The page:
In the end, it makes sense to get into the clinical trial at Dr. Phinney’s office, because even if I get randomly drawn for just FOLFIRI, we were going to try that next anyway. Dr. Phinney also said that if Dr. Pelley gets back to him with a clinical trial that he thinks would be better than the clinical trial that Dr. Phinney’s office is running, Dr. Phinney would recommend that I try to get into that one instead. We’ll probably know more about that in the next week or so.

So, the news is about what I expected after reading the scan results last week, but we have more options available than I ever thought we would. While this isn’t the way that I wanted this whole process to go, we aren’t sinking yet, and I am going fight with everything that I can to kick this cancer’s ass.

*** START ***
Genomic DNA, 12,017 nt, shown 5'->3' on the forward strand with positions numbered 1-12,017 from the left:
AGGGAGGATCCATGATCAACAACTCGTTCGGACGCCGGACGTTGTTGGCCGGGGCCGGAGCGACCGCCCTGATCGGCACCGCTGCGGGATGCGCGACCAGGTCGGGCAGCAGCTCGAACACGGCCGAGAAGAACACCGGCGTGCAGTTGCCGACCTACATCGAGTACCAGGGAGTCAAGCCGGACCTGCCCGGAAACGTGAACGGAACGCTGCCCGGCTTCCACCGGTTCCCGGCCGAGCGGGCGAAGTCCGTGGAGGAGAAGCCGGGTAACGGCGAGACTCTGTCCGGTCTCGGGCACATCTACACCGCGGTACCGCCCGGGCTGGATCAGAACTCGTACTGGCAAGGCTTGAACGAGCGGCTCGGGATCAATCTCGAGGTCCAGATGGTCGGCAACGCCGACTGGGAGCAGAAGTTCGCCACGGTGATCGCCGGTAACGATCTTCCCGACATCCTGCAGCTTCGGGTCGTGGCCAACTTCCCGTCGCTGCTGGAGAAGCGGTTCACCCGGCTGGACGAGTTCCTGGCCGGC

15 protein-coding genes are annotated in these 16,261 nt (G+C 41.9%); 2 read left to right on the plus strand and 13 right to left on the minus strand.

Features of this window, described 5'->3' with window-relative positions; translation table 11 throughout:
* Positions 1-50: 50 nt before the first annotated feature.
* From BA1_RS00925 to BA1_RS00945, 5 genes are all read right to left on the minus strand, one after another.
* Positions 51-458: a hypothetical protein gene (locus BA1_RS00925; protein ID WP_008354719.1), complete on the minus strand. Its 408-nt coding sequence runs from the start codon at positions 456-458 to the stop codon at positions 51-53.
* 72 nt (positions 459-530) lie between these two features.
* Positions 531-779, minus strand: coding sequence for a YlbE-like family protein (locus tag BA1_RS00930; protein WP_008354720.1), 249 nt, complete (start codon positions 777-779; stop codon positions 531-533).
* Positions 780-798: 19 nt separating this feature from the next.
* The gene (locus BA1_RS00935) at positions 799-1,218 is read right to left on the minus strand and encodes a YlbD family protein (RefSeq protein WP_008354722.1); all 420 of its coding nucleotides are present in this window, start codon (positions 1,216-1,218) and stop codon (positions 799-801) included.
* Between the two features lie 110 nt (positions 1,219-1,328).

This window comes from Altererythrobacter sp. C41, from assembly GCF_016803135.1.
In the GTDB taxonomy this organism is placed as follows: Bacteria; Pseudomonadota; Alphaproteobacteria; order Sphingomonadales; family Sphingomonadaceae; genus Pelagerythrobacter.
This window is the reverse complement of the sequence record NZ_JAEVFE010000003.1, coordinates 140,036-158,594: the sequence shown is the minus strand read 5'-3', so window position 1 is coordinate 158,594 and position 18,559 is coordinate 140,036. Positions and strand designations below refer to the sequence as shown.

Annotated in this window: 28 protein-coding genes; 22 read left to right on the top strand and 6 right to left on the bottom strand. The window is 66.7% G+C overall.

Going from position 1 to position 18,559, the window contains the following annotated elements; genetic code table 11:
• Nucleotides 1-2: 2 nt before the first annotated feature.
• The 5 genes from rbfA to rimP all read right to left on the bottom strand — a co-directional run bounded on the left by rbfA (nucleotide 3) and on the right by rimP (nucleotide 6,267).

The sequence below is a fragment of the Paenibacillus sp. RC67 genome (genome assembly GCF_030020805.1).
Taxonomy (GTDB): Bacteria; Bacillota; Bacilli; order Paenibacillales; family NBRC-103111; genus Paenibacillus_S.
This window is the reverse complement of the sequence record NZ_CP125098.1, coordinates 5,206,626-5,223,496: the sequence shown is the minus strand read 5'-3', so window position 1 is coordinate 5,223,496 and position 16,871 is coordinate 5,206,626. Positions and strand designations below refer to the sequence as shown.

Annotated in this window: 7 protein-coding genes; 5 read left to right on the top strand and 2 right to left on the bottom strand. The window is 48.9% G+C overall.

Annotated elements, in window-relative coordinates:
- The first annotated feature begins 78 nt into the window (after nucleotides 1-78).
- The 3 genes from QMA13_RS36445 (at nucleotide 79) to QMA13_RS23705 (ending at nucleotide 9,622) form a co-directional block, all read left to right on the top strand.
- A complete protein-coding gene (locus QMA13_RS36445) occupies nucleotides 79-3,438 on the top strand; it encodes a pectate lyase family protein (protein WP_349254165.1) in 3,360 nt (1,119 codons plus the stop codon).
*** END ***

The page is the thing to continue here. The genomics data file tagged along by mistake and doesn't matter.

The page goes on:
Oh, and a bit more good news: the clinical trial at Dr. Phinney’s office requires that you not have any chemo for at least three to four weeks, so I don’t have chemo this week, in hopes that I qualify for the clinical trial.

Lastly, I want to thank everyone for the thoughts, prayers and overall support through this whole ordeal, and especially this last week. I could never get through this on my own, and I cannot find the words to explain how grateful I am.

Not a very Good Night

After sleeping for twelve hours Saturday night, and not getting up until noon on Sunday when Tina woke me up, I ended up falling back to sleep watching TV and slept for another four hours. Tina woke me up coming into our bedroom and 9:00, so I got up and made myself a sandwich and went back to bed. About 10:45 Tina was trying to sleep next to me, but knowing that she wanted our youngest daughter Bree to sleep with her because of the quick trip they had to the emergency room on Saturday due to Bree having an allergic reaction and not being able to breathe, I went downstairs and told Bree that she could sleep in my room and I would sleep in the recliner in the living room.